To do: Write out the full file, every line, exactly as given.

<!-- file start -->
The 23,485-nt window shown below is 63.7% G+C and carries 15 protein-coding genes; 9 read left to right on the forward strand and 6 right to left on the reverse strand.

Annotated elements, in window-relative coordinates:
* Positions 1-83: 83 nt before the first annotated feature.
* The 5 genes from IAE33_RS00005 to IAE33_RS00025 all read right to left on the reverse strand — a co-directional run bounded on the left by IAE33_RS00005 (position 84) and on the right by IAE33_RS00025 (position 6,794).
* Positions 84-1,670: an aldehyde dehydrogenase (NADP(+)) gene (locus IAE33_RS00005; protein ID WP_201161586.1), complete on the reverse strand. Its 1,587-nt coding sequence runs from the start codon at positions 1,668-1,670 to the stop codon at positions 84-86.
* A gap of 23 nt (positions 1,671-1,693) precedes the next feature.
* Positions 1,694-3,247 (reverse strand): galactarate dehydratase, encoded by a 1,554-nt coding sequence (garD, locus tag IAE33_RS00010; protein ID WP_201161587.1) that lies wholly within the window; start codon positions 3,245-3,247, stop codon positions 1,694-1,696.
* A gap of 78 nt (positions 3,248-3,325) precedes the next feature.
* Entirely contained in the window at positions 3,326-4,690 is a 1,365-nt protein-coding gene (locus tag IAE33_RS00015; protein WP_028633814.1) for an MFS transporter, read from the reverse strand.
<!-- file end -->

The 23,485-nt window shown below is 63.7% G+C and carries 15 protein-coding genes; 9 read left to right on the forward strand and 6 right to left on the reverse strand.

Annotated elements, in window-relative coordinates:
* Positions 1-83: 83 nt before the first annotated feature.
* The 5 genes from IAE33_RS00005 to IAE33_RS00025 all read right to left on the reverse strand — a co-directional run bounded on the left by IAE33_RS00005 (position 84) and on the right by IAE33_RS00025 (position 6,794).
* Positions 84-1,670: an aldehyde dehydrogenase (NADP(+)) gene (locus IAE33_RS00005; protein ID WP_201161586.1), complete on the reverse strand. Its 1,587-nt coding sequence runs from the start codon at positions 1,668-1,670 to the stop codon at positions 84-86.
* A gap of 23 nt (positions 1,671-1,693) precedes the next feature.
* Positions 1,694-3,247 (reverse strand): galactarate dehydratase, encoded by a 1,554-nt coding sequence (garD, locus tag IAE33_RS00010; protein ID WP_201161587.1) that lies wholly within the window; start codon positions 3,245-3,247, stop codon positions 1,694-1,696.
* A gap of 78 nt (positions 3,248-3,325) precedes the next feature.
* Entirely contained in the window at positions 3,326-4,690 is a 1,365-nt protein-coding gene (locus tag IAE33_RS00015; protein WP_028633814.1) for an MFS transporter, read from the reverse strand.